The Q for Conservation

History Colorado Center | 1200 Broadway | Denver, Colorado

See Photos from the 2019 Q here!

Watch the video here!



Tim has dedicated his life to improving the lives of Coloradans, especially those in rural areas. Early in his career, he served as County Commissioner for Rio Blanco in Northwest Colorado. He then served as Colorado’s Secretary of Agriculture, Director of Department of Local Affairs, and was the first Chairman of the Colorado Economic Development Commission. Most recently before his retirement in 2017, Tim was the President and Executive Director of the Boettcher Foundation for more than two decades. The Boettcher Foundation has been dedicated to assisting, encouraging, and promoting the general well being of the residents of the State of Colorado since 1937.


Pam Houston is the author of the national bestseller, Cowboys Are My Weakness. Her most recent memoir, Deep Creek: Finding Hope In The High Country, is inspired by her ranch home at 9,000 feet above sea level near the headwaters of the Rio Grande. It tells the remarkable story of “that girl who dared herself to buy a ranch, dared herself to dig in and care for it, to work hard enough to pay for it, to figure out what other people mean when they use the word ‘home.’”



Acequias often represent the oldest water rights in Colorado. Their protection is critical to preserving the heritage and way of life in the San Luis Valley, where many make their living as farmers and ranchers. Communal water use is critical in the area – without these historic water-sharing agreements, the region’s agricultural way of life would not be possible. Many acequia properties have been managed by the same families since the mid-1800s, and the acequias form the agricultural, social, and ecological foundation of the communities.

Unfortunately, the acequias are in danger, threatened by a growingdemand for water from outside development pressures. If these acequia water rights are purchased, the water that has fed the agricultural fields and culture in the Valley may be transferred away. If that happens, the agricultural economy will crumble, and the community along with it.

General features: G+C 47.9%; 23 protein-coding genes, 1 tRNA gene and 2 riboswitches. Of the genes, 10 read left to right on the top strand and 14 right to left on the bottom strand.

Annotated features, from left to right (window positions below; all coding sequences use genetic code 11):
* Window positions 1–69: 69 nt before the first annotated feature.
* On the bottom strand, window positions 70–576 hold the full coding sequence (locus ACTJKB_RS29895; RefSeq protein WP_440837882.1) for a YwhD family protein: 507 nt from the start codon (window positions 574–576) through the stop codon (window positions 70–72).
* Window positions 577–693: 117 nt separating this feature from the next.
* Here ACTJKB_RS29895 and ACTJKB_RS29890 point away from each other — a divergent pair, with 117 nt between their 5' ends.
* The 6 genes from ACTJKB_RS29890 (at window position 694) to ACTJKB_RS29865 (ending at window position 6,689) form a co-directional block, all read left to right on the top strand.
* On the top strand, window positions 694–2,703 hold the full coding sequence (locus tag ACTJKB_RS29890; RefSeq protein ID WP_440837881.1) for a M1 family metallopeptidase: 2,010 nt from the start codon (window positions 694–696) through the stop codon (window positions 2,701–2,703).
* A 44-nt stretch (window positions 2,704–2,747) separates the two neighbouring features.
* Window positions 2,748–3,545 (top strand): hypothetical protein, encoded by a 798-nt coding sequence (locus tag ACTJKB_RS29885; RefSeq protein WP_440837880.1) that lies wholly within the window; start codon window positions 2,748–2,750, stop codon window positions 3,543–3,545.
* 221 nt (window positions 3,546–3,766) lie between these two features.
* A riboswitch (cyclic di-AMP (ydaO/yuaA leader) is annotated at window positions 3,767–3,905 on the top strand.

Colorado Open Lands began working in the Valley over eight years ago. We have completed conservation easements on several properties featuring acequias, protecting the land and the water. We facilitate an annual Congreso de Acequias, which convenes acequia owners and legal professionals to share knowledge and expertise to manage these precious resources. Our current conservation efforts are focused on several properties along the Culebra Creek that,
when conserved, will protect the watershed’s most senior acequias, and thousands of irrigated acres just outside the town of San Luis. These projects include thirteen community partners and multiple ranching families, all interested in protecting their community’s unique way of life.


The Q for Conservation is Colorado Open Lands’ premier annual celebration of those who care about land conservation in Colorado. The event brings people
together to connect and find inspiration in protecting Colorado’s land forever.

The 13th Annual Q for Conservation will take place on Thursday, October 24th, from 5:30-8:30 pm at the History Colorado Center in the museum district of Downtown Denver. We will welcome 350 leaders from Colorado’s business, policy, and philanthropic community to learn and celebrate with us. The event features a private cocktail reception and dinner and an inspiring program highlighting the work of Colorado Open Lands.

This year’s Q for Conservation will explore community, resilience, and hope in rural Colorado. The event highlights the historic practices and traditions of some of the longest-standing communities in Colorado, featuring the acequia farmers in the San Luis Valley. The event also features a thought-provoking presentation by author Pam Houston and the presentation of our highest honor to Tim Schultz. See photos from last year’s Q here!

The Champion of the Land 
The Champion of the Land award was established to recognize influential individuals who have demonstrated leadership, foresight, and a strong land ethic, resulting in lasting impacts on our state. Our 2014 inaugural recipients, Dean Singleton and Dan Ritchie, laid the foundation of a new tradition that continued in 2015 with Harris D. Sherman, and in 2016 with Will Shafroth and Lise Aangeenbrug.[/su_spoiler]

For more information, please contact Alyssa Acosta at 303.988.2373 or


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